Shutdown Windows computer and Synology NAS using CyberPower UPS

NOTE: As of DSM 6+, it is no longer possible to log in as a root user using the command line option, so the solution in this post no longer works. However, see my newer post, Shutdown Windows computer and Synology NAS using WinNut, for another way to accomplish the same thing!

After a recent thunderstorm that took out the power for several hours, I realized that my four year old 825VA UPS was a little long in the tooth and probably under powered for my computer, NAS and twin 26″ monitors. I also realized that I needed to plug my router and network hub into the UPS, if I wanted Internet to continue during a blackout. (The cable modem is in another room and will get it’s own UPS :-) After doing a bit of research, I decided on the CyberPower CP1500PCFLCD UPS. (I’m not really sure about the pure vs simulated sine wave discussion, but I feared it might matter someday, so I ponied up for the pure sine wave version.)

Another thing dawned on me: although the UPS application would shutdown my computer when the battery got low, nothing instructed my Synology NAS DS212j to do the same. I’ve got twin 4TB drives in there, so corrupting those drives would not be good. I messed around with NUT (Network UPS Tools), but just couldn’t get it to work on my Windows 10 machine. Eventually, I learned that  CyberPower had posted actual instructions on how to do it with a Synology NAS! Unfortunately, it doesn’t tell you everything, but after several hours of searching and trial and error I was able to piece it all together and get my Windows computer and Synology NAS to shutdown when my UPS was running out of battery power.  I’ve compiled everything here:

First, you need to set the root user’s password on the NAS to be the same as the Admin user.

  1. Go to the PuTTY Download page and download putty.exe and plink.exe. You can just put them in C:\.
  2. Open DiskStation on the Synology NAS and then open the Control Panel.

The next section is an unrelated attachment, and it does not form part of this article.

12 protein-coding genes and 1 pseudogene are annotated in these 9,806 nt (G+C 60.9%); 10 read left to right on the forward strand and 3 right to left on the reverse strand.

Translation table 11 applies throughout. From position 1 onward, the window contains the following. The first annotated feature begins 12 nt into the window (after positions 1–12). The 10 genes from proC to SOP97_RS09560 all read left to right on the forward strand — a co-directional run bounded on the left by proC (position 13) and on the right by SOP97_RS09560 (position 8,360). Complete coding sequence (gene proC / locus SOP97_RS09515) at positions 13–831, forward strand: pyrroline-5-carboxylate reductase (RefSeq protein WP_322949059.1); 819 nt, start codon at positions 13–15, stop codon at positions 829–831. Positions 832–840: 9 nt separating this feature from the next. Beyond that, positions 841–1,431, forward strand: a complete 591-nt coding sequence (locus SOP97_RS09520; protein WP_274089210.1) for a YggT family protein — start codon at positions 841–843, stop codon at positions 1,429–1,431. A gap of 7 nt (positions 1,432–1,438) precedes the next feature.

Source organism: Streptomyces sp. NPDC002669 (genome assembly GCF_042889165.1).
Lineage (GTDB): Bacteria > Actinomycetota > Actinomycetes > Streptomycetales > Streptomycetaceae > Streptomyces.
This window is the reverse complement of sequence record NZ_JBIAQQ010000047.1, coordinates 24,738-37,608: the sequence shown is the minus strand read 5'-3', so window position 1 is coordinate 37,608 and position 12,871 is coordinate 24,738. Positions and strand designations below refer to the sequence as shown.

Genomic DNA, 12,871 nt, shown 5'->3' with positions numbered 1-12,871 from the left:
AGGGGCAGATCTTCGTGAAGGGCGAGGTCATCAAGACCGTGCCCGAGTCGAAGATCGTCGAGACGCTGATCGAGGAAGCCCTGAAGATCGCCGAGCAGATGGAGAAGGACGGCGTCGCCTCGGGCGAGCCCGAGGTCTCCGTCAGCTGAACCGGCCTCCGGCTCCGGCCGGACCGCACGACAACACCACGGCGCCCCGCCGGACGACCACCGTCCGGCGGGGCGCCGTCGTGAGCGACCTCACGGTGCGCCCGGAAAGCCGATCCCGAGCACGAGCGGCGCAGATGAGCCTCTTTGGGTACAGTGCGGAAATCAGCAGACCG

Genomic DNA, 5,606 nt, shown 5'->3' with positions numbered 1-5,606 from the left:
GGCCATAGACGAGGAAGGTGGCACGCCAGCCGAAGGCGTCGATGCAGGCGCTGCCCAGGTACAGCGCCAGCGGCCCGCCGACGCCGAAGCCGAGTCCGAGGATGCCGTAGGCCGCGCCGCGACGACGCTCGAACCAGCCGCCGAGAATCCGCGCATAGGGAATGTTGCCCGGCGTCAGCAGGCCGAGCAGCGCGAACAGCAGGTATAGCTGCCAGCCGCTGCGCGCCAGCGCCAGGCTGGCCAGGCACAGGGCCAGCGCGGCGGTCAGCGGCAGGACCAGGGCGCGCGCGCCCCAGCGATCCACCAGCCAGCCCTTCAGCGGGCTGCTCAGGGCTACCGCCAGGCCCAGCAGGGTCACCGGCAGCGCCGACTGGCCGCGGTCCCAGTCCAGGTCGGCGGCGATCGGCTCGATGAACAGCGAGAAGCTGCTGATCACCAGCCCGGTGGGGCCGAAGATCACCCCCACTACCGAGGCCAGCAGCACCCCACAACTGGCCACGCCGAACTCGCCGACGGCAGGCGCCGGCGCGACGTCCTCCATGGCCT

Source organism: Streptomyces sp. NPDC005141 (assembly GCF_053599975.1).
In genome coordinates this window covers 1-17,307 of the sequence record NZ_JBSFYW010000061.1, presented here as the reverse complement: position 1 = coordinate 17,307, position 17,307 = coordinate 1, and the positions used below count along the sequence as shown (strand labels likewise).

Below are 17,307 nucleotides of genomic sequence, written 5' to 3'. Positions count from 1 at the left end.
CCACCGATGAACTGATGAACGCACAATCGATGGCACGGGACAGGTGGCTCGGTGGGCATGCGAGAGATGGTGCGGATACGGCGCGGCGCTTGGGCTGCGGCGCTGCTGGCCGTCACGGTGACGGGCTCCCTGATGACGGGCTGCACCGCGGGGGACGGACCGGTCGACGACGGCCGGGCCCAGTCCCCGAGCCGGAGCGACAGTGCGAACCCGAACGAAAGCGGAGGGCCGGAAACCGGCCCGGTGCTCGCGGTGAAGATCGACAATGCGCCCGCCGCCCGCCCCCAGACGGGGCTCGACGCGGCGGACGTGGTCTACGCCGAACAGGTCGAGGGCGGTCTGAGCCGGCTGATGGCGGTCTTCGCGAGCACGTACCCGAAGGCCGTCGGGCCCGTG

3. Select Terminal & SNMP and select the Enable SSH service option. Click Apply.
    ssh service
  4. Close the DiskStation window.
  5. On your computer, run Putty (there is no install). In the Host Name field, enter the IP address of your Synology NAS and click Open.
  6. In the window that appears, log in as admin. Enter your password when prompted.
  7. Once logged in, enter following command: sudo su
    You’ll be prompted for your admin password again. Type it in and press enter.
  8. Next, enter the following command:  synouser -setpw root XXXXXXX
    This command changes the root user password to be the same as the admin password. Obviously, replace XXXXXXX with your admin password.
    sudo su
  9. You can now close down Putty.

Next, set up the CyberPower PowerPanel software:

  1. Download and install the Business Edition of the CyberPower PowerPanel software. If you’ve already installed the personal edition, uninstall it.
  2. Find the default.cmd file that gets installed. On Windows 10, it’s here: C:\Program Files (x86)\CyberPower PowerPanel Business Edition\extcmd\default.cmd
  3. Open default.cmd in a text editor, like Notepad.
  4. Look for the :doEventOccurCommand label and add the line in bold below that starts with echo.
    rem Write commands here.
    rem The commands will be ran when an event occurred.
    echo n | C:\plink.exe -ssh -pw YOURPASSWORD root@ poweroff
    Note that the username above must be root (not admin) and replace YOURPASSWORD with…drumroll…your password! HAHA